Philadelphia Gothic on Display

Christopher LoobyThe Library Company gets in the Halloween spirit with its exhibition: “Philadelphia Gothic: Murders, Mysteries, Monsters, and Mayhem Inspire American Fiction, 1798-1854.”

…The Library Company’s new exhibition illuminates Philadelphia’s stunning paradox in the first half of the 19th century. Perhaps the most enlightened, genteel, urbane, and humane of American cities, it spawned a literary tradition of Lurid Crime, Weird Hallucination, and the Brooding Supernatural. By the 1840s, “The Quaker City” had become a byword for sheer horror! This was the work of three largely forgotten Philadelphia novelists: Charles Brockden Brown, Robert Montgomery Bird, and George Lippard. This exhibition resuscitates these writers, through first editions of their major works and oil portraits that have never before been exhibited, and puts them in the company of Edgar Allan Poe, who absorbed their themes and obsessions while he lived in Philadelphia, the birthplace of the Gothic tradition in American literature.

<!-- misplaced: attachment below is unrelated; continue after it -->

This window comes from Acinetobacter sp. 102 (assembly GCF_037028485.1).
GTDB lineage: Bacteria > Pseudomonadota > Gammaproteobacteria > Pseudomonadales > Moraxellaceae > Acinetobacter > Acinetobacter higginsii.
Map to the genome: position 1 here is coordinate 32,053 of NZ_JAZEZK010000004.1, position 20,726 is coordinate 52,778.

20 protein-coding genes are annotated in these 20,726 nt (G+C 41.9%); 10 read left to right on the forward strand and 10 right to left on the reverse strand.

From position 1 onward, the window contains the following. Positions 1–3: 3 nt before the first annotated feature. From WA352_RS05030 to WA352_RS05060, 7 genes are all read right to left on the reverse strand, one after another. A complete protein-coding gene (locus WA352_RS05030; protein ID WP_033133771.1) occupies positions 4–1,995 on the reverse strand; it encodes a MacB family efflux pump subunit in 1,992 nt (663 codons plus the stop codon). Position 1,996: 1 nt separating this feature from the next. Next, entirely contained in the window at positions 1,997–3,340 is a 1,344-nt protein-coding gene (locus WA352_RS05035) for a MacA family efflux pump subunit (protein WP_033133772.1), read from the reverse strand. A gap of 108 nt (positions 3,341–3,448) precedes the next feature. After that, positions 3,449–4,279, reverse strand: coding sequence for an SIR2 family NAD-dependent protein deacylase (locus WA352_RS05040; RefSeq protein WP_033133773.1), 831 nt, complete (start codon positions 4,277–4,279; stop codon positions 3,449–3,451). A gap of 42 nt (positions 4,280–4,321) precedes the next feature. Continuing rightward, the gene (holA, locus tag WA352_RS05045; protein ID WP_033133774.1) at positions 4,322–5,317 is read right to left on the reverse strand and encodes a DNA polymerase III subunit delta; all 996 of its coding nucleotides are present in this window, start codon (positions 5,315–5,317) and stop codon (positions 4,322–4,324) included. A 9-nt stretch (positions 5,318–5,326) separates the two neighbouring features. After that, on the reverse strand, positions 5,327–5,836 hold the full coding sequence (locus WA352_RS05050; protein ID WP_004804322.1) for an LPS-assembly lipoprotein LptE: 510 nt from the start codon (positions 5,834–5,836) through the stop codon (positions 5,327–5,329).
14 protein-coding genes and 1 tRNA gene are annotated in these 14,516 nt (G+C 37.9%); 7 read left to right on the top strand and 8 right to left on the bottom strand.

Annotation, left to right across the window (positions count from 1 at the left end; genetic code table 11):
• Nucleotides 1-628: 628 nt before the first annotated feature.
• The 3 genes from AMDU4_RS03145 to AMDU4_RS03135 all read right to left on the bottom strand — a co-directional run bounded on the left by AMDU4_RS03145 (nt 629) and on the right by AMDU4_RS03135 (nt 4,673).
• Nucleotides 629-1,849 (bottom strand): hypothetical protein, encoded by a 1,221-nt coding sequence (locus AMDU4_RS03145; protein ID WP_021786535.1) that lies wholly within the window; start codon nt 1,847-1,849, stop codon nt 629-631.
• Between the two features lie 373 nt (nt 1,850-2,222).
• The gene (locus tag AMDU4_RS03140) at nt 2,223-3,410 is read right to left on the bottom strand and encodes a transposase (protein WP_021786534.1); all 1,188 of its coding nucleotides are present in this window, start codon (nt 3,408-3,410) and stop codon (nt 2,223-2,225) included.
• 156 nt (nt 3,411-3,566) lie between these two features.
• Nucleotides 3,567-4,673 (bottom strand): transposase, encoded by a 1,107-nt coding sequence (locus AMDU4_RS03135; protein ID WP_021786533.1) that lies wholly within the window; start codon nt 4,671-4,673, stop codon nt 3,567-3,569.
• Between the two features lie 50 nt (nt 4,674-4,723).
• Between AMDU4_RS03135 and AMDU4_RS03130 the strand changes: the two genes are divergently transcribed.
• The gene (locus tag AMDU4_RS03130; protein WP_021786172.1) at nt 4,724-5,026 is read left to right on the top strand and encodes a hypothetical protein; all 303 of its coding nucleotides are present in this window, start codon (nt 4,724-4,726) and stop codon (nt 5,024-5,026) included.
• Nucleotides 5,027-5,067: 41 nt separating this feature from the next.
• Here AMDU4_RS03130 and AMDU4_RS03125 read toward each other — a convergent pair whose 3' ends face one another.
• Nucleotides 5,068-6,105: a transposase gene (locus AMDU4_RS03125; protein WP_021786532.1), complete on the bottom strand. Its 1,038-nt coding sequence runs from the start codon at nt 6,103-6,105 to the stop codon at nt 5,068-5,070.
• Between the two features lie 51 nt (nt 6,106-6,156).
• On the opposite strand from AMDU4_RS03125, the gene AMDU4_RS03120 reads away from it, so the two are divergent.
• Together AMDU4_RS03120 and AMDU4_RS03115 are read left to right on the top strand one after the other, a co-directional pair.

To kick-off the six-month exhibition, the Library Company has enlisted UCLA’s Christopher Looby to give a talk, “The Paradox of Philadelphia Gothic,” on October 29 at 5 p.m. It’s free: RSVP to (215) 546-3181 by October 22.

[Via JB Post and Andrew Porter.]

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